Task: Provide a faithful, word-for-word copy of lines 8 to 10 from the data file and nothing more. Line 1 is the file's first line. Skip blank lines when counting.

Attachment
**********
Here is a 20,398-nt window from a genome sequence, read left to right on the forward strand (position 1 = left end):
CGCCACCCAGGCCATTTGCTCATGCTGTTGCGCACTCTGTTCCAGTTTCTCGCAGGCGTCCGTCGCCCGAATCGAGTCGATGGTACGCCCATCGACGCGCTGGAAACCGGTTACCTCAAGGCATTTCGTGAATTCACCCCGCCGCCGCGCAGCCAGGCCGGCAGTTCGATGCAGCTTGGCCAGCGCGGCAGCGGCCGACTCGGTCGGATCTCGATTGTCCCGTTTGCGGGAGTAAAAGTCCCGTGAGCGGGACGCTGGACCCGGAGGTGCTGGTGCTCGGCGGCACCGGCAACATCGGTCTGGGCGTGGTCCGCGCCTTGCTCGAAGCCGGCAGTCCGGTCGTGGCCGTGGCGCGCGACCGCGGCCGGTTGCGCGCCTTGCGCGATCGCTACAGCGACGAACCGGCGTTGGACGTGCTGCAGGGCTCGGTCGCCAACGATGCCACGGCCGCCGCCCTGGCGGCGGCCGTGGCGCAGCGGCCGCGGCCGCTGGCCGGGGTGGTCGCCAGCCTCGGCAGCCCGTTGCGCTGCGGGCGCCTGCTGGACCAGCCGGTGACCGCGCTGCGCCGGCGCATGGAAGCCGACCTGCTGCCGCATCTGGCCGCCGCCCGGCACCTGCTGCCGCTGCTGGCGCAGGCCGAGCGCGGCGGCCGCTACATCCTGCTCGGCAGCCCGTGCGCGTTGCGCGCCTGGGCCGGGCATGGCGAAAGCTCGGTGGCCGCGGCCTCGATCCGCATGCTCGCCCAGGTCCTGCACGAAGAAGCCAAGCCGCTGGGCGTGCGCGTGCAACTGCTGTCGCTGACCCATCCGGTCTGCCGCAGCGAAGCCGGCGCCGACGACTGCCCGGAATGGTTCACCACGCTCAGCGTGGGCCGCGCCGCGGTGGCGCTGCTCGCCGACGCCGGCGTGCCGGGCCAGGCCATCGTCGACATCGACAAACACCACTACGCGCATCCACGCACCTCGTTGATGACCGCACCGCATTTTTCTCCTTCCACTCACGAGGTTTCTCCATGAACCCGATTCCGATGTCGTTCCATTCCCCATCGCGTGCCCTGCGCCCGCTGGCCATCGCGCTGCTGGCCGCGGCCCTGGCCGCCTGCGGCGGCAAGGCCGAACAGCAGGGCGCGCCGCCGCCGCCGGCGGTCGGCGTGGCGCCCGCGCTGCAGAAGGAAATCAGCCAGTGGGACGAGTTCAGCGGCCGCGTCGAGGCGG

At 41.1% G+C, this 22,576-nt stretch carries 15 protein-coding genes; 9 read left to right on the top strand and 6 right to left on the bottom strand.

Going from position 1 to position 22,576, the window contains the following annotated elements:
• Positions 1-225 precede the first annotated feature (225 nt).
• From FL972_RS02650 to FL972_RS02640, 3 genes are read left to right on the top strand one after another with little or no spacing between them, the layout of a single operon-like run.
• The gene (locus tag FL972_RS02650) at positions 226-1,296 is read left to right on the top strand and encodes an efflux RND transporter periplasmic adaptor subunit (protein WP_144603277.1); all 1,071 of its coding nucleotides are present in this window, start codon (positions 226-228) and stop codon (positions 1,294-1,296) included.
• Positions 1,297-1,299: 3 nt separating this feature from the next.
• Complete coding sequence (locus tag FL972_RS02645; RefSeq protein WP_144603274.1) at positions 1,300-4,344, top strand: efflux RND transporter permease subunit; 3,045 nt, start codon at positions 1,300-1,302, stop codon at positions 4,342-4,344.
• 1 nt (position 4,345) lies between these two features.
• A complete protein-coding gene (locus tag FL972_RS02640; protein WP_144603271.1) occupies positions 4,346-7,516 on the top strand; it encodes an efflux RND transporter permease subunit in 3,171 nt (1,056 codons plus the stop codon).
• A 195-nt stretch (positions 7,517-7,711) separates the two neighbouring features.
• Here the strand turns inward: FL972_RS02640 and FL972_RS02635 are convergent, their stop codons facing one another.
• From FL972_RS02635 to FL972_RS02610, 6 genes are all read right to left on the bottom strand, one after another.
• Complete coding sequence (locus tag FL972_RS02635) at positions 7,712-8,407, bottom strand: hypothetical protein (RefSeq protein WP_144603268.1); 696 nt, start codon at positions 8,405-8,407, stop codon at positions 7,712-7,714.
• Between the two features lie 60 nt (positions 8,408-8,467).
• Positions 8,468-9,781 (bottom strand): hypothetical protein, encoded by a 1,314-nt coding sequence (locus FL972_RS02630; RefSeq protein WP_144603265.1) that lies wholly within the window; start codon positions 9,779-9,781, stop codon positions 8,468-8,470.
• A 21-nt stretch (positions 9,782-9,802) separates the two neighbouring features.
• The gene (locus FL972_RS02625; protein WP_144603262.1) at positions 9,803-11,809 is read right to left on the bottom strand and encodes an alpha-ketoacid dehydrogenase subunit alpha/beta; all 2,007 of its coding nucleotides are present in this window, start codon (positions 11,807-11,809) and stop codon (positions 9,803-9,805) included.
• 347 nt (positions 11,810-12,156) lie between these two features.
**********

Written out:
• Positions 1,297-1,299: 3 nt separating this feature from the next.
• Complete coding sequence (locus tag FL972_RS02645; RefSeq protein WP_144603274.1) at positions 1,300-4,344, top strand: efflux RND transporter permease subunit; 3,045 nt, start codon at positions 1,300-1,302, stop codon at positions 4,342-4,344.
• 1 nt (position 4,345) lies between these two features.